I was reading Mark 1 this morning and noticed two very distinct groups of people described. The first group is the disciples. We see Jesus call Simon and Andrew and then James and John. Simon and Andrew literally abandon their fishing nets and follow Jesus; James and John literally abandon their father and follow Jesus. The second group is the mob. Jesus begins to perform miracles by healing people and casting out demons. As a result, “his fame spread everywhere” (Mark 1:28). By the end of the chapter Jesus could no longer openly enter a town and people were flocking to Him from everywhere.
With this second group I picture a modern day scene similar to a famous actress or athlete being followed by paparazzi and mobbed for autographs. Or maybe it was more like the Beatles in their heyday or like the Pope this past week visiting America. However it was, there was an intense interest in what Jesus was doing and there was an extreme desire to see Jesus and be near Him.
What stuck out to me this morning was the question posed by Pastor Kyle Idleman in his book Not a Fan – am I a follower or a fan? The disciples were followers – they abandoned everything and went with Jesus everywhere He went. The mob was most likely filled with fans – they were keenly interested in Jesus, but from more of a reserved sit back and see how this goes vantage point. When things got tough the fans faded away. Fans are fickle.
“When things got tough the fans faded away. Fans are fickle.”
Many of us are just like this with our money. A few people embrace the reality that God is the owner of everything and their lives and use of money reflect this belief – these people are followers. The rest of us love the idea of living in a way that embraces the truth that God owns it all, but when things begin to get tough we retreat and return to our old habits and behaviors – these people are fans.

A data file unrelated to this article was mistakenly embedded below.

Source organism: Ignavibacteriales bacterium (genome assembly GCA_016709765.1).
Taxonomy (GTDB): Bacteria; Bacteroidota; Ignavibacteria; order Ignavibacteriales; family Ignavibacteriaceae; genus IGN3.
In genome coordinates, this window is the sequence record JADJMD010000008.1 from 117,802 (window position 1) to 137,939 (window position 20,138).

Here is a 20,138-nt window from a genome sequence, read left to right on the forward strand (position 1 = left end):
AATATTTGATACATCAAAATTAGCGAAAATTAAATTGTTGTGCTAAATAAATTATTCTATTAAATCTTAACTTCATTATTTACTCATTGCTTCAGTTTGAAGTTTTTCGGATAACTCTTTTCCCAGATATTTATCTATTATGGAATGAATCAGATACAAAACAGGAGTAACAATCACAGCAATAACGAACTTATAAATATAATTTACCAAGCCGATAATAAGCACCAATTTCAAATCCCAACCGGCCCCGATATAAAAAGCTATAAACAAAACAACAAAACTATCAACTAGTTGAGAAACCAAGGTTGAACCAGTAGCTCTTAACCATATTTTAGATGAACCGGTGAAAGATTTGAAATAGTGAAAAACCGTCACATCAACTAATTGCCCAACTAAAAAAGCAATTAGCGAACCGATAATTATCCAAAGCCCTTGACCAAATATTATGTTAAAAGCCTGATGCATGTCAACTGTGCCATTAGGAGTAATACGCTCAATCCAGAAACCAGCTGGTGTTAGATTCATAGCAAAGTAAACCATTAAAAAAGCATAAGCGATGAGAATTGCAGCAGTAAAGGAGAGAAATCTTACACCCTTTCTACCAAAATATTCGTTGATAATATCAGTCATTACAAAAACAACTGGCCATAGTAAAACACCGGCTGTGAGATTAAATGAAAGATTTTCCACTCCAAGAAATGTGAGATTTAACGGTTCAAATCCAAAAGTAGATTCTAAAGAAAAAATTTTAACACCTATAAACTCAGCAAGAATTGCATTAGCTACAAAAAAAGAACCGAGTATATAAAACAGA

Do you believe that God owns it all? Does your life exhibit that belief? If somebody looked at where you spent your money, would they believe that you are a fan or a follower?
At the end of Jesus’ life we see the disciples as some of the few people still following Him and believing in Him. The fans are gone and in many cases have turned against Jesus. The disciples had abandoned everything for Jesus because they believed He was who He said He was. The mob abandoned nothing and hedged their bets hoping Jesus would be something that benefitted them.
“We remember the followers of Jesus, but nobody remembers His fans.”
We remember the followers of Jesus, but nobody remembers His fans. I want to live a life worthy of remembrance. I believe that until I get my heart right with my money and whose it is, I will have a hard time being anything other than a fan. Let’s get our hearts right with who owns our money and let’s be willing to use it however God directs us – it is not yours anyway. The world doesn’t need any more fans – let’s fill it with followers!